Turmeric, the main spice in the Indian dish curry, is argued by many to be the most powerful herb on the planet at fighting and potentially reversing disease. The health benefits of turmeric are incredibly vast and very thoroughly researched.
Currently, there are over 12,500 peer-reviewed articles published proving turmeric benefits, especially one of its renowned healing compounds, curcumin. Curcumin is the active ingredient in turmeric responsible for so many of its benefits. In fact, turmeric is even good for dogs thanks to this ingredient.
This puts turmeric on top of the list as one of the most frequently mentioned medicinal herbs in all of science. It has a long history of use, particularly in Ayurvedic medicine and other traditional forms of medicine. Here’s what you need to know about turmeric and curcumin benefits and more.
What Is Turmeric?
Turmeric comes from the Curcuma longa plant, which grows in India and other Southeast Asian countries. It is a member of the ginger family. The dried root of this plant is ground into the distinctive yellow powder, giving it the name golden spice.
Why is turmeric good for you? There are several chemical compounds found in this herb, known as curcuminoids. The active substance is curcumin. Curcumin is what makes turmeric a “functional food,” defined by the Mayo Clinic as “foods that have a potentially positive effect on health beyond basic nutrition.”
One tablespoon (about seven grams) of ground turmeric contains approximately:
4.4 grams carbohydrates
0.5 gram protein
0.7 gram fat
1.4 grams fiber
0.5 milligram manganese (26 percent DV)
2.8 milligrams iron (16 percent DV)
0.1 milligram vitamin B6 (6 percent DV)
170 milligrams potassium (5 percent DV)
1.7 milligrams vitamin C (3 percent DV)
13 milligrams magnesium (3 percent DV)
Practitioners in Traditional Chinese Medicine and Ayurveda have been prescribing turmeric and its extracts as part of holistic protocols for thousands of years. Practitioners have used it in a number of different ways, for many diseases and ailments.
Here are some of the uses and health benefits of turmeric:
1.May Slow or Prevent Blood Clots
One combination lab and animal study conducted in 1986 even suggests curcumin may be a preferable treatment method for people “prone to vascular thrombosis and requiring antiarthritic therapy.” However, this result still needs to be replicated in human trials.
2. May Reduce Depression Symptoms
Although few studies have been conducted on humans, dozens of research trials have proven that the benefits of turmeric include being especially effective in reducing depression symptoms in laboratory animals. These results seem to be connected to the way curcumin impacts neurotransmitter function through the brain-derived neurotrophic factor.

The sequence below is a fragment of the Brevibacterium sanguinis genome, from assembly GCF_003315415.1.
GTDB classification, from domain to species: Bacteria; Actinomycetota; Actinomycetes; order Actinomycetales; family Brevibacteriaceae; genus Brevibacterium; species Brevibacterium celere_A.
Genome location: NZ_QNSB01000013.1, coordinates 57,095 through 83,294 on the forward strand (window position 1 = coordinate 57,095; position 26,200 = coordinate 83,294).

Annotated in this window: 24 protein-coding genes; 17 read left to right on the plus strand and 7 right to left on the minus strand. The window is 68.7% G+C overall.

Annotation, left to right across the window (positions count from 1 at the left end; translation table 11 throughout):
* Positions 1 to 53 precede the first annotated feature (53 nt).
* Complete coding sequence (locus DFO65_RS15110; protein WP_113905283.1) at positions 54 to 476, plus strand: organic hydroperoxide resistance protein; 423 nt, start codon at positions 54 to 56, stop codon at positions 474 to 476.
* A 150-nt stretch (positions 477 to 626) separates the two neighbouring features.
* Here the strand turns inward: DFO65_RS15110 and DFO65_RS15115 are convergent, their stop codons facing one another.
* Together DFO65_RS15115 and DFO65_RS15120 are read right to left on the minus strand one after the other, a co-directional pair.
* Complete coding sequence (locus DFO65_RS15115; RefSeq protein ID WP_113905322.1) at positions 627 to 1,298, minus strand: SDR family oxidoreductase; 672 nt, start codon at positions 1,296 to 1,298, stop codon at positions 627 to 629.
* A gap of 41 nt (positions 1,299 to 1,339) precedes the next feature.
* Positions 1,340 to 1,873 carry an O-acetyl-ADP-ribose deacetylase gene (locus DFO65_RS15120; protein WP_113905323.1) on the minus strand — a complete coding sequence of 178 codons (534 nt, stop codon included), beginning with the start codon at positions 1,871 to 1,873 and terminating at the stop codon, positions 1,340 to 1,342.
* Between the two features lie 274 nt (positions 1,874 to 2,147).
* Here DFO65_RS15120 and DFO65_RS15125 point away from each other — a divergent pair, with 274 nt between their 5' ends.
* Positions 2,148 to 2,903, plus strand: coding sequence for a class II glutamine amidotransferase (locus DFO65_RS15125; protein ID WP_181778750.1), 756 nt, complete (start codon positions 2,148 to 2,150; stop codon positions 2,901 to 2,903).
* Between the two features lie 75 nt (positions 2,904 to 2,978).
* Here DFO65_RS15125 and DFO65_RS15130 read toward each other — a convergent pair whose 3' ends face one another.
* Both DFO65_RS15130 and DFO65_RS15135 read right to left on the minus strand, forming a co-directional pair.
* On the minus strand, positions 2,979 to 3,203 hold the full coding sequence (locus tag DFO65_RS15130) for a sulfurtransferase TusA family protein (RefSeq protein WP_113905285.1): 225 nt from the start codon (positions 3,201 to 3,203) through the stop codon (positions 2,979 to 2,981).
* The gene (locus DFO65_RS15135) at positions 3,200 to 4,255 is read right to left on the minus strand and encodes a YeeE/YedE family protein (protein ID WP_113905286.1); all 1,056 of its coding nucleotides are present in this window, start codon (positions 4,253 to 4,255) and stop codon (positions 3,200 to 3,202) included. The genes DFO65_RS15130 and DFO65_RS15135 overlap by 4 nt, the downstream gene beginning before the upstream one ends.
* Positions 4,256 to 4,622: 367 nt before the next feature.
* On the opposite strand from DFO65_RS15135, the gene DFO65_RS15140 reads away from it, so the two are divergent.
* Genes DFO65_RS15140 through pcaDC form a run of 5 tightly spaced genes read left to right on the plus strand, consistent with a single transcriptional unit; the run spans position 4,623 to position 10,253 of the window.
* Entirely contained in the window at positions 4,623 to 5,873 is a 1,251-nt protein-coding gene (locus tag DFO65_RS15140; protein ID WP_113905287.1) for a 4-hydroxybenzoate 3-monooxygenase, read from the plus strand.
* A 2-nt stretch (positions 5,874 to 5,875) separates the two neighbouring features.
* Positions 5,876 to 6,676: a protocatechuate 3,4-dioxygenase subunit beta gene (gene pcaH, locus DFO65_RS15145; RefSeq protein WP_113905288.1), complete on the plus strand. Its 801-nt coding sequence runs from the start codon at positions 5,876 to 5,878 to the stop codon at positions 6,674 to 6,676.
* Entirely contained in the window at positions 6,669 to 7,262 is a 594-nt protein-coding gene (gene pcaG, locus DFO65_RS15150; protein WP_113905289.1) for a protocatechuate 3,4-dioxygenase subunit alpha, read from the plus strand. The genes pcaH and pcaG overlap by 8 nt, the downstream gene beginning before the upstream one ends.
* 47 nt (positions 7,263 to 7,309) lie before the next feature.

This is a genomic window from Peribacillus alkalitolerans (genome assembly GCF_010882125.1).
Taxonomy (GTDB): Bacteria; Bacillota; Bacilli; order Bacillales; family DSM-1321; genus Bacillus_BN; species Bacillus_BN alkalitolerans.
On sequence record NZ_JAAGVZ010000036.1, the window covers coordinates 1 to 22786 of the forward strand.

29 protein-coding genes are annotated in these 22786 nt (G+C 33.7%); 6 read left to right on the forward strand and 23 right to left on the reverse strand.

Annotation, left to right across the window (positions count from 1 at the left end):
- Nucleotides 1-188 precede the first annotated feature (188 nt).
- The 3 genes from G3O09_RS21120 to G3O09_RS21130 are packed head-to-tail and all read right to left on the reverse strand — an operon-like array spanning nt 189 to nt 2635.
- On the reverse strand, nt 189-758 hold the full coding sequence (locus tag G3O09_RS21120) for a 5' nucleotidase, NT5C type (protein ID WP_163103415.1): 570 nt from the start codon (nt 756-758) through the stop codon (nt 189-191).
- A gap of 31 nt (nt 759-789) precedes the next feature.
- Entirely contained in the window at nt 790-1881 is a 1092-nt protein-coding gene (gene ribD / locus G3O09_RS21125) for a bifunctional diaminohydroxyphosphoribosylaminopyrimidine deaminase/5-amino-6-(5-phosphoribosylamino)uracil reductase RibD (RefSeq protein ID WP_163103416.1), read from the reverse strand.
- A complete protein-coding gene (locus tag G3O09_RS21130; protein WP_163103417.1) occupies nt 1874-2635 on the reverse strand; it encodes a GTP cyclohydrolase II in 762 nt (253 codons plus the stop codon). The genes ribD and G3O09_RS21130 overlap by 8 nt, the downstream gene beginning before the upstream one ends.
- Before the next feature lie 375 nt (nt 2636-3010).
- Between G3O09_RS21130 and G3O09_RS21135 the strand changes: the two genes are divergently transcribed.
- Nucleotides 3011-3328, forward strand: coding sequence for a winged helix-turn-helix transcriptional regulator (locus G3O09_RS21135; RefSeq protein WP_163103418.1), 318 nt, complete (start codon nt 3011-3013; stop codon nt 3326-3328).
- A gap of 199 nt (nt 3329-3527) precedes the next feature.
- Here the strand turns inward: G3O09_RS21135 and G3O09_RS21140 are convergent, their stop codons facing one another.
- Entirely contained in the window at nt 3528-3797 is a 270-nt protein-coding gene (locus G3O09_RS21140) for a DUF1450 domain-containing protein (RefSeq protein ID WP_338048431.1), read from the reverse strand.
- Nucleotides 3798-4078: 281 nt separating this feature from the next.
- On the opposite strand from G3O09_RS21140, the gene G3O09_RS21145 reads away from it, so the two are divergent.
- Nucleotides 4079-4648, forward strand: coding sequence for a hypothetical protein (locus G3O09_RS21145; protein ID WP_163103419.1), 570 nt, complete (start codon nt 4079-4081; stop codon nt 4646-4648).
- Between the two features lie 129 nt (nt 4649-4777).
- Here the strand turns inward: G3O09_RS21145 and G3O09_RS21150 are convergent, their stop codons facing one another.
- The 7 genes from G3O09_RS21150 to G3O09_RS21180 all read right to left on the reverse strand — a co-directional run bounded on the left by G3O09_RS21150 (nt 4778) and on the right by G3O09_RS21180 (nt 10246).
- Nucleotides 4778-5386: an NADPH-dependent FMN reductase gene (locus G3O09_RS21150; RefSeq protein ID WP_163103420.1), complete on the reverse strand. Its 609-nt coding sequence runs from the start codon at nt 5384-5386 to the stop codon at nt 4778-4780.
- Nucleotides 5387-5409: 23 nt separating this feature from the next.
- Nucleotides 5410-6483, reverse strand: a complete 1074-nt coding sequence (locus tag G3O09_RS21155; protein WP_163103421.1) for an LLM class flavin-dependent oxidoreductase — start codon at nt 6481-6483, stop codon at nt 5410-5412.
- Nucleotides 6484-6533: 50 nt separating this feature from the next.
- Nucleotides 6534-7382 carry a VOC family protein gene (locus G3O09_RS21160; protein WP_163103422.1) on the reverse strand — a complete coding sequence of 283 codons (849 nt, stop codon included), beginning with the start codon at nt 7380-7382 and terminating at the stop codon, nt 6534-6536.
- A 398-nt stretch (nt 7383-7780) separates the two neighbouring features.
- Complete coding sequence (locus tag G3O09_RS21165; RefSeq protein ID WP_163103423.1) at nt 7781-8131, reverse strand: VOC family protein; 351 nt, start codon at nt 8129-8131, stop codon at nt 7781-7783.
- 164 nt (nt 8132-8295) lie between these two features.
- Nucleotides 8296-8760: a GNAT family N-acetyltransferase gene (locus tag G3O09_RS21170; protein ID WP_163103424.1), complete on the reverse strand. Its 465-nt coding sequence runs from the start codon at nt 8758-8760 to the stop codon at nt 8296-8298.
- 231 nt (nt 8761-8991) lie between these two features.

The journal Phytotherapy Research published the results of a study in 2014. The study took 60 volunteers diagnosed with major depressive disorder and split the group to determine how patients treated with turmeric curcumin fared against fluoxetine and a combination of the two. Curcumin was equally effective as fluoxetine in managing depression by the six-week mark.
Since that breakthrough trial, at least two other studies have observed the impact of turmeric’s major compound, curcumin, in patients with depression. The first involved 56 individuals (male and female), and the second involved 108 male participants. Both used a placebo but did not compare curcumin to any antidepressant, and both studies found that curcumin effectively reduced depression symptoms more than placebo.
3. Fights Inflammation
Arguably, the most powerful aspect of curcumin is its ability to control inflammation. The journal Oncogene published the results of a study that evaluated several anti-inflammatory compounds and found that curcumin is among the most effective anti-inflammatory compounds in the world.
Several animal trials have been completed investigating the relationship between curcumin and Alzheimer’s disease. In mice, it seems that curcumin “reverses existing amyloid pathology and associated neurotoxicity,” a key feature of the progression of this neurological disease related to chronic inflammation. This study shows turmeric curcumin may help with Alzheimer’s symptoms.
4. Boosts Skin Health
Turmeric’s anti-inflammatory and antioxidant properties have proven effective in treating multiple skin conditions. Benefits for skin include increasing the “glow and lustre” of the skin, speeding up wound healing, calming the pores to decrease acne and acne scarring, and controlling psoriasis flares.
One uncontrolled pilot study involving 814 participants even suggests that turmeric paste could cure 97 percent of scabies cases within three to 15 days.
Try my Turmeric Face Mask for glowing skin. Just keep in mind that this herb can stain the skin, and it may cause an allergic reaction. Do a patch test by applying a dime-size amount to your forearm. Then, wait 24–48 hours to check for any reaction before applying turmeric to your face.
5. May Outperform Common Arthritis Drug
Because curcumin is known for its strong anti-inflammatory and pain-reducing characteristics, a study was conducted on 45 rheumatoid arthritis patients to compare the health benefits of curcumin in turmeric to the arthritis drug diclofenac sodium (an NSAID), which put people at risk of developing leaky gut and heart disease.
The study split these volunteers into three groups: curcumin treatment alone, diclofenac sodium alone and a combination of the two. The results of the trial were eye-opening: